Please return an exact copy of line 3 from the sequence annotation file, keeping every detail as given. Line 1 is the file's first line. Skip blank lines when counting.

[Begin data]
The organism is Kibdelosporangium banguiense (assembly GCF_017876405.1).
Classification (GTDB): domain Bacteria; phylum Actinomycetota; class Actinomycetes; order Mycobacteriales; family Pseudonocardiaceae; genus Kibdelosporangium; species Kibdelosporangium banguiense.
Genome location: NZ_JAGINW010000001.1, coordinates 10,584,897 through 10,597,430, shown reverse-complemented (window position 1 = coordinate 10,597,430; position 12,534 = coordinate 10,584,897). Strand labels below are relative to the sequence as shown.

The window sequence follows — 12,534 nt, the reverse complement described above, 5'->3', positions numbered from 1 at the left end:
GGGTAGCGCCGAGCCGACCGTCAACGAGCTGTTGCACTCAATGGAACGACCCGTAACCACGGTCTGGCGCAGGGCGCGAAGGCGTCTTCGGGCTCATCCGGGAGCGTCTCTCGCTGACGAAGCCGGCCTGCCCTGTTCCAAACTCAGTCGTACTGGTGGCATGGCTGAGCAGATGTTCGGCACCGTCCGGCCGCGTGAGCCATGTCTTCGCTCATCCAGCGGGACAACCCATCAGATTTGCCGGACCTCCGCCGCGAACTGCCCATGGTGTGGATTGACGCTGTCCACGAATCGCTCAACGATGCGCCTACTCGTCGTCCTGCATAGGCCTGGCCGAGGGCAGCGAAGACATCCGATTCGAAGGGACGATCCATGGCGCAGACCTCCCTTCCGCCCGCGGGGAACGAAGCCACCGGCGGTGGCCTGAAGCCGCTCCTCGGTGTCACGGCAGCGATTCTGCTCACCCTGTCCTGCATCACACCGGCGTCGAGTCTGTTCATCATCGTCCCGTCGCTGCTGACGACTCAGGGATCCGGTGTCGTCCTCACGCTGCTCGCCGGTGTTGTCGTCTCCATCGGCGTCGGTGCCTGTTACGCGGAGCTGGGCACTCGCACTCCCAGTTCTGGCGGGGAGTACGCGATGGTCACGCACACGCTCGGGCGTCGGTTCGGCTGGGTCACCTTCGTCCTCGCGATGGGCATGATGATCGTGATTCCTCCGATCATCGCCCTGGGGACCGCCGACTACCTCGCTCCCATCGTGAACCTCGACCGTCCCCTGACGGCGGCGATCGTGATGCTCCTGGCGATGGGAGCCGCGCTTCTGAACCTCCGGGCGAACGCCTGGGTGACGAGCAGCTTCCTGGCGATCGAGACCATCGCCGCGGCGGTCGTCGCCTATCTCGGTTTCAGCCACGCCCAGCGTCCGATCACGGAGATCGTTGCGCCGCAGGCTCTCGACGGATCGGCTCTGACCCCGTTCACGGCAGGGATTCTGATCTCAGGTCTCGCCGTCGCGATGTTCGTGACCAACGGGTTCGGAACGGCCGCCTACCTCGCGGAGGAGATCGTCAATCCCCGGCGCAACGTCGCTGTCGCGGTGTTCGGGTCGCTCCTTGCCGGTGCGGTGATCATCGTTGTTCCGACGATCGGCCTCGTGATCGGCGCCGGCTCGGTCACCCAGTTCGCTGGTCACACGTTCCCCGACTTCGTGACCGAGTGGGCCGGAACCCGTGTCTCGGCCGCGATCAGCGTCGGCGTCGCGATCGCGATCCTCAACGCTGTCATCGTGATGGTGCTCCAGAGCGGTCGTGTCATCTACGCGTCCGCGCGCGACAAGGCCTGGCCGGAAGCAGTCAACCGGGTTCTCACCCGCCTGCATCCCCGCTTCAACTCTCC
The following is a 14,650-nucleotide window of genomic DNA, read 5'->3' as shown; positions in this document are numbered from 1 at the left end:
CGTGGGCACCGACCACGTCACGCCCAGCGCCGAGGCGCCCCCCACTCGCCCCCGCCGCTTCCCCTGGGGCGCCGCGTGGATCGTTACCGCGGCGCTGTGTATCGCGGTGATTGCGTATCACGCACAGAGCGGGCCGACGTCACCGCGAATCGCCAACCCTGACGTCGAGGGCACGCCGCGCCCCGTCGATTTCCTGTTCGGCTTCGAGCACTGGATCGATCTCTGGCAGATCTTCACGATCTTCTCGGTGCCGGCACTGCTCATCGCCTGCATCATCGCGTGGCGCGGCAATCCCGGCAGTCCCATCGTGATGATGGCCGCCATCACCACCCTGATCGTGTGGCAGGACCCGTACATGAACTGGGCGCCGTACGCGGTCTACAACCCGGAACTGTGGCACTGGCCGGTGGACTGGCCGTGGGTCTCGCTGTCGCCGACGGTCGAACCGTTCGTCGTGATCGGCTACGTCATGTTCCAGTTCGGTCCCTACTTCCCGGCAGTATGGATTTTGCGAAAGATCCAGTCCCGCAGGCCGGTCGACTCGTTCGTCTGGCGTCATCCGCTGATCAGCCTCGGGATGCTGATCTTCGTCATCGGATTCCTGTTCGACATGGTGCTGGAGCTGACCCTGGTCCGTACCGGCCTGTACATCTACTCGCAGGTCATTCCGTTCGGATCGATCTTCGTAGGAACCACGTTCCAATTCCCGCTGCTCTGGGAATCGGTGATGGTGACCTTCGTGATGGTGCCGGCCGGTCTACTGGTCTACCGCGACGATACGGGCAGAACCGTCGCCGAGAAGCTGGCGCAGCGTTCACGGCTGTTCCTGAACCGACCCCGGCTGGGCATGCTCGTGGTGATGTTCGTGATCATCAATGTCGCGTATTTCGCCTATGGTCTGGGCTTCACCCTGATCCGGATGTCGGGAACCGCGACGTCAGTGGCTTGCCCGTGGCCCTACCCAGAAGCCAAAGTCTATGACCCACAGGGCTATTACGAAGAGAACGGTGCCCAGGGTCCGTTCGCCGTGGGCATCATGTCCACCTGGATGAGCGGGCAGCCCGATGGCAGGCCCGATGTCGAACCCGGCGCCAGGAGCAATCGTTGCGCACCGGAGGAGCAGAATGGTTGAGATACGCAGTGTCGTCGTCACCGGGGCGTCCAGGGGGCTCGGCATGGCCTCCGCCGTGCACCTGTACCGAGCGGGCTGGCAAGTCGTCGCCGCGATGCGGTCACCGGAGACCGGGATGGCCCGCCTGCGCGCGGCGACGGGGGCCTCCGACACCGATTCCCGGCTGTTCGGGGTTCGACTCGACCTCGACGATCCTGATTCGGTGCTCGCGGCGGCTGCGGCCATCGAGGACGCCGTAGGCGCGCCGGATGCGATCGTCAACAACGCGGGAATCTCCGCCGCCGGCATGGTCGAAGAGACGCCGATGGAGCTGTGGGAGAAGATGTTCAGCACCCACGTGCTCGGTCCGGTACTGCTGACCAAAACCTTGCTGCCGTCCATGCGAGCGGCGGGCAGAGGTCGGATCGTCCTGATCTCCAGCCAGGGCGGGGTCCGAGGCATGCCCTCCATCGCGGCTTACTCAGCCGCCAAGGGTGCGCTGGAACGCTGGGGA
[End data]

Genome location: NZ_JAGINW010000001.1, coordinates 10,584,897 through 10,597,430, shown reverse-complemented (window position 1 = coordinate 10,597,430; position 12,534 = coordinate 10,584,897). Strand labels below are relative to the sequence as shown.